359A. Prostitutes, Machos and Travestis: Sexuality and Gender in Modern Latin American History. (3h). MW 2:00-3:15. A-208. Yarfitz. Beyond machismo, exoticism, and the virgin-whore dichotomy, this class links contemporary and historical investigation of sexuality and gender in South and Central America and the Caribbean. Prostitution, masculinity, and the transgender continuum will be the core subjects, which we will examine across time and space and from a range of perspectives. Cross-cutting topics will include women’s agency, violence, slavery, revolution, migration, multiple masculinities, queer and indigenous gender alternatives, public health, narcos, and media scapegoating. No particular background is required. (CD)
362A. American Constitutional History. (3h). TH 3:30-4:45. B-116. Zick. Origins of the Constitution, the controversies involving the nature of the Union, and constitutional readjustments to meet the new American industrialism.
371A. Transgender History, Identity, and Politics in the U.S. (3h). TR 12:30-1:45. A-104. Mazaris. This course explores the experiences of, and responses to transgender, gender non-conforming, and intersex (TGI) people in 19th and 20th century America. We will examine how scientific/medical authorities, legal authorities, and everyday people have understood and responded to various kinds of gender non-conformity. Course texts include social histories, medical and legal perspectives, popular culture, and the work of contemporary TGI activists. Crosslisted as WGS 377. (CD)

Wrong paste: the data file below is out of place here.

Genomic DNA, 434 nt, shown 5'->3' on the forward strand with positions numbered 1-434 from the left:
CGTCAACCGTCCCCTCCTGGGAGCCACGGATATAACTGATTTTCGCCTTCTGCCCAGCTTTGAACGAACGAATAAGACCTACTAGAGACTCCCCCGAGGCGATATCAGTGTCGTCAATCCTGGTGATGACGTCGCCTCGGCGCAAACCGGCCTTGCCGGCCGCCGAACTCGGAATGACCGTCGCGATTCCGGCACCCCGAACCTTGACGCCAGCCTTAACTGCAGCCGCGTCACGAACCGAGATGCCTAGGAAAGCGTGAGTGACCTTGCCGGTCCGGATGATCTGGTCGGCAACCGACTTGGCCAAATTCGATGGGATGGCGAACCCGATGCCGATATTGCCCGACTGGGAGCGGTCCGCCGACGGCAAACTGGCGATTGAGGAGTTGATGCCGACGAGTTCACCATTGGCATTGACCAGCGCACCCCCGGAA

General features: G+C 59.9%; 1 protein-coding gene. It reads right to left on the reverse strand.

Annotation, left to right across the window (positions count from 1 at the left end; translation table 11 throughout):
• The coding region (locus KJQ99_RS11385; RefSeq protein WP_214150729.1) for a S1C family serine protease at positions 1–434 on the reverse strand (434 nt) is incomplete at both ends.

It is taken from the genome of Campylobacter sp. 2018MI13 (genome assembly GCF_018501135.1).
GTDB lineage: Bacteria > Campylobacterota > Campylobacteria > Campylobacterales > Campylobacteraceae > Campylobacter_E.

384A. Global Outlaws in History since 1500. (3h). TR 2:00-3:15. A-102. Coates. This course examines the motivations, ideologies, goals, and behavior of those who have been deemed “outlaws” to international society since 1500, including pirates, terrorists, smugglers, and war criminals. It also analyzes the role of power in creating the global regimes that define and target such activities.
389A. The British Empire in the Middle East. (3h). TR 2:00-3:15. A-103. Sinanoglou. This course covers the eighteenth- to twentieth-century history of the British Empire in the diverse area commonly referred to as the Middle East: the Arabian peninsula, Egypt, Sudan (the Anglo-Egyptian Condominium) and portions of the former Ottoman Empire that fell under British mandate after World War One, namely Iraq, Palestine and Transjordan. It also places British interest in the Middle East in a broader global context, paying particular attention to intra-European imperial rivalries as well as to Britain’s presence in the Eastern Mediterranean, Persia and India. Themes include scholarly theories of imperialism; techniques of imperial rule; local collaboration and resistance; social and cultural facets of imperialism; economic, environmental, and legal foundations and impacts of British rule in the Middle East; decolonization; memories of imperialism; and the historical roots of contemporary relations between the Middle East, Britain, and its most significant post-war ally, the US. (CD)